More Access Can Mean More Problems

By Brett Burney

Dire warnings about securing your mobile phone may seem a bit pretentious—after all, it’s just a phone isn’t it? Not anymore. Try visiting a wireless phone store and locating a phone that’s just a phone. It’ll take you a while, and you’ll probably end up digging around the bargain bin at the back of the store.

Just about every phone sold today has a camera and a direct connection to the mobile web. Most of these “phones” have full keyboards and flaunt multiple miniature screens.

Whereas early cell phones ran proprietary, closed operating systems, many “smart phones” today will run applications developed by myriad different developers (e.g., the iPhone App Store).

Our “cell phones” today are more like portable computers that allow us to check e-mail, author documents, record (and send) voice memos, send text messages to family and colleagues, snap (and send) pictures and videos, download maps, and generally keep us in contact with our clients and co-workers. All the increased functionality is fantastic, but it requires amplified vigilance to secure all the information that we now carry around with us.

Online with Caution
One of the reasons why mobile devices can do so much more is because they’re always connected to the Internet. Today’s wireless cellular networks carry gobs of data in addition to voice calls. That’s why you can get your e-mail on your Black-Berry and surf the latest scores on your Palm Pre.

Many of these devices also have the power to connect to a WiFi “hot spot,” which is speedier than most cellular networks, but riskier. Just because a smart phone is small doesn’t mean that it’s immune to the same security threats that a regular laptop encounters. It is always preferable to connect to a secure, password-protected WiFi signal rather than a chancy, less secure “open” WiFi signal.

Say Cheese!
Having a camera built into a mobile device inevitably raises a few issues around privacy and security. Many courthouses across the country now prohibit mobile devices because they realize how easy it is to snap a picture and send it swirling around the Internet in a matter of seconds. There are iPhone applications, for example, that allow you to take a picture and immediately upload it to Flickr.com, where it can be shared universally. Similarly, today pictures can be snapped and immediately attached to a “tweet” posted on Twitter.

A Voice in Your Pocket
Voice communications are changing as well. In addition to the “regular” voice call over a cellular network, many mobile devices can use the popular voice-over-IP (VoIP) service Skype, which allows them to “call” other computers in their Skype network for free or make outbound calls for a small fee. This type of service may sound redundant because you can already make calls on your phone, but having the option of doing an end run around the cellular providers can be a wise investment. It’s obvious that video-conferencing “in your hand” is next on the horizon.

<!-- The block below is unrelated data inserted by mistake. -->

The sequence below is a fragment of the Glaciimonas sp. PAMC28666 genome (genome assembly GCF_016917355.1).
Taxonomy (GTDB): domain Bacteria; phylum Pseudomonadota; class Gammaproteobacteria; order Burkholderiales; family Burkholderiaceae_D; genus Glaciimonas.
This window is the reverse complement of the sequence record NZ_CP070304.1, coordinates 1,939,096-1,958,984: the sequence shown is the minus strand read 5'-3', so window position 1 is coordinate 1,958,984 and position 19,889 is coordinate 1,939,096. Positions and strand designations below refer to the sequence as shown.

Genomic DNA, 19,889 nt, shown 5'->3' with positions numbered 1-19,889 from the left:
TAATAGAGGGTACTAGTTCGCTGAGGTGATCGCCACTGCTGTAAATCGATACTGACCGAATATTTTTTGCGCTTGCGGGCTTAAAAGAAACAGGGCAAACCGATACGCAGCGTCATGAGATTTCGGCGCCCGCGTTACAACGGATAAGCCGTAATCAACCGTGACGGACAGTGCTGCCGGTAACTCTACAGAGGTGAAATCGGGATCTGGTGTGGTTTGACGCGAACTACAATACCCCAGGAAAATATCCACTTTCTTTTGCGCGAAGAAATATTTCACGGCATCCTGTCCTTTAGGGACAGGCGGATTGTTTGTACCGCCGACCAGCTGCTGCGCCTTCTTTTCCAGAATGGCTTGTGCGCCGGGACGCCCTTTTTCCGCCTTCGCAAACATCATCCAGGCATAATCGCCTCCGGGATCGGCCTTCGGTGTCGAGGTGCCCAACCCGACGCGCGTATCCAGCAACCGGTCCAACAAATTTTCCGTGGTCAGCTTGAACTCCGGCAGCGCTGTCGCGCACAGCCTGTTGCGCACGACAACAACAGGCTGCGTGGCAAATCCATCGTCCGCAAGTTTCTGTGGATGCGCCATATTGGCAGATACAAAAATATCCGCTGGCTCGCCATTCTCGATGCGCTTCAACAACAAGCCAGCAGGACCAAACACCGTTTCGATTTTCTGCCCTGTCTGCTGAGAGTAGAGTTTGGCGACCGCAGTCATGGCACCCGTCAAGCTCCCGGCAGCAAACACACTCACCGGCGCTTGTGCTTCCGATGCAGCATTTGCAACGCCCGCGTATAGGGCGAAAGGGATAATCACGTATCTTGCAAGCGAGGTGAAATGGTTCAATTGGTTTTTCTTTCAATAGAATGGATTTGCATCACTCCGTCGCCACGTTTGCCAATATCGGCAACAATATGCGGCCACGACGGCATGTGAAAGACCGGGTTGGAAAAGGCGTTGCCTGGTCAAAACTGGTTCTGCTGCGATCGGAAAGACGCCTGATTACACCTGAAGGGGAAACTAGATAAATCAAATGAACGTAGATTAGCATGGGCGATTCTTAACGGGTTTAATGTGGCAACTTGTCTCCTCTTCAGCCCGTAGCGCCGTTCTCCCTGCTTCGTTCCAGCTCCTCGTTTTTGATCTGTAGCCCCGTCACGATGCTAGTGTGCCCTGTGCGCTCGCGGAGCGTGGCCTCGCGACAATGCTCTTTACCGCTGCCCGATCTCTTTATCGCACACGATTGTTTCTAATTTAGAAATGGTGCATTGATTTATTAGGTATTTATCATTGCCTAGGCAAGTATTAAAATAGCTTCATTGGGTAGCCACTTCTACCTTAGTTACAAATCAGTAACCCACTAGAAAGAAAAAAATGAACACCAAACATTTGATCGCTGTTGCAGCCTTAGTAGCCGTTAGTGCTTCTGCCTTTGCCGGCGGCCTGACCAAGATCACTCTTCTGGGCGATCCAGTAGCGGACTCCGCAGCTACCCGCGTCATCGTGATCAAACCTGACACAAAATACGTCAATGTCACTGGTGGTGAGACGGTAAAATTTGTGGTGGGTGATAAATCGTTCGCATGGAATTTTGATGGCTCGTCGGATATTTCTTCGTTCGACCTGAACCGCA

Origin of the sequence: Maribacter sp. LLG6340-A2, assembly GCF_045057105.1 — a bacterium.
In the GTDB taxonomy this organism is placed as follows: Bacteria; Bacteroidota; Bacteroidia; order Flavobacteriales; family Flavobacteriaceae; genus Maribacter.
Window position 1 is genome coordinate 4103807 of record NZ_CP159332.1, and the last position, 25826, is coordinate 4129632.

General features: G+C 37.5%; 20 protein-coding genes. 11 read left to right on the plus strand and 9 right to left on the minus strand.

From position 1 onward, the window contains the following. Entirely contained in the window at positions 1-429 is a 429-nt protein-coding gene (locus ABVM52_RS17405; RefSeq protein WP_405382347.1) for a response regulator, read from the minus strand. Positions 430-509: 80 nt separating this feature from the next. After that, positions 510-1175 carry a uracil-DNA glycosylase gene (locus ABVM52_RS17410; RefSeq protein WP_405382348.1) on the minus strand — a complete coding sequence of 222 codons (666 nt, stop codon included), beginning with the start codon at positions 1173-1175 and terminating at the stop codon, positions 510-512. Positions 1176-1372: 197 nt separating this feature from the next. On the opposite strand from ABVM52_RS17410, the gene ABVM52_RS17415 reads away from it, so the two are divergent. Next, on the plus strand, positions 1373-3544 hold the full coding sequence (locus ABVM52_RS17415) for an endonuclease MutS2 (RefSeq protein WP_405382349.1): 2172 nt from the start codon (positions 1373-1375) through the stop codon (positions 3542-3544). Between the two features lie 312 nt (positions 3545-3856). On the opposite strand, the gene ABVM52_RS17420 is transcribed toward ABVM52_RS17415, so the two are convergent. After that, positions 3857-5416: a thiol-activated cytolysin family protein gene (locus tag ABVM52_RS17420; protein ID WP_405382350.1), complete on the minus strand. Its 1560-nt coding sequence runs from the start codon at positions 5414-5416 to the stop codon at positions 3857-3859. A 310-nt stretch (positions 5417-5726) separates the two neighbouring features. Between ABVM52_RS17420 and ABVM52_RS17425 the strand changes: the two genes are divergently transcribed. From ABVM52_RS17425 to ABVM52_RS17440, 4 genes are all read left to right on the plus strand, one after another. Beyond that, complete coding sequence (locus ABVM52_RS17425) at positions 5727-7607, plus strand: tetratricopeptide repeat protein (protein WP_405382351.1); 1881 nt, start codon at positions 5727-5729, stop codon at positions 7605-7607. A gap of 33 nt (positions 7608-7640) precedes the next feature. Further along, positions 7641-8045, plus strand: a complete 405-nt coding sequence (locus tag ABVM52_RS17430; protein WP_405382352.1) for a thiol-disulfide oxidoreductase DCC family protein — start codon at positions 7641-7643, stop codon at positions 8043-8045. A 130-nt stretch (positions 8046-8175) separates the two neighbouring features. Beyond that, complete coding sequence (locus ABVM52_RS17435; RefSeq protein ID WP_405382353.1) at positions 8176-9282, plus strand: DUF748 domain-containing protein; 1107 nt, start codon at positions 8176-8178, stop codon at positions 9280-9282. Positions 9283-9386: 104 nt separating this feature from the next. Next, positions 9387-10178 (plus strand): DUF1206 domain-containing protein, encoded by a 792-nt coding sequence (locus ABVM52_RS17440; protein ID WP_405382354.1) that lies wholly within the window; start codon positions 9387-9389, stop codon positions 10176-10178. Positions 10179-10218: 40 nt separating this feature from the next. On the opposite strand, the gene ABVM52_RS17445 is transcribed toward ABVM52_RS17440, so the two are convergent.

Portable Networks
In addition, many smart phones today provide some form of virtual private network (VPN) feature that will literally allow you to control one or more computers from wherever you are. All you need is a strong cell signal or access to a secure WiFi hot spot.

Many online document services such as Google Docs offer a convenient method for accessing and composing documents on a smart phone, which can be helpful when you’re out on the road away from a “real” computer.

Protect Thy Phone
In the past, losing a cell phone meant losing only a handful of phone numbers. Losing today’s smart phone is like losing your laptop—there is a gold mine of sensitive and confidential information on your phone that shouldn’t be allowed in the wrong hands.

Guard your mobile device like your wallet or purse. That may be simple, common sense, but we’re accustomed to thinking of a cell phone as insignificant and disposable. The biggest threat to the information we all now hold on our smart phones is physical loss—phones that get stolen, left in a taxi, or dropped in a toilet.

Next, program a pass code or password into your phone that will be required before the device can be operated. Many folks consider this an inconvenience when they have to type the code in every time, but it will at least prevent someone from getting easy access to your information.

Lastly, make regular backups of your mobile device so you’re covered in the event of a loss. Most Palm, Black-Berry, Windows Mobile, and iPhone devices have associated software packages for making periodic backups. You would be well served to use them.

Brett Burney is principal of Burney Consultants LLC ( www.burneyconsultants.com) and focuses his time on bridging the chasm between the legal and technology frontiers of e-discovery. He also provides skilled trial technology support to a wide range of clients. You may e-mail him at burney@burneyconsultants.com.

Copyright 2009

Back to Top

< /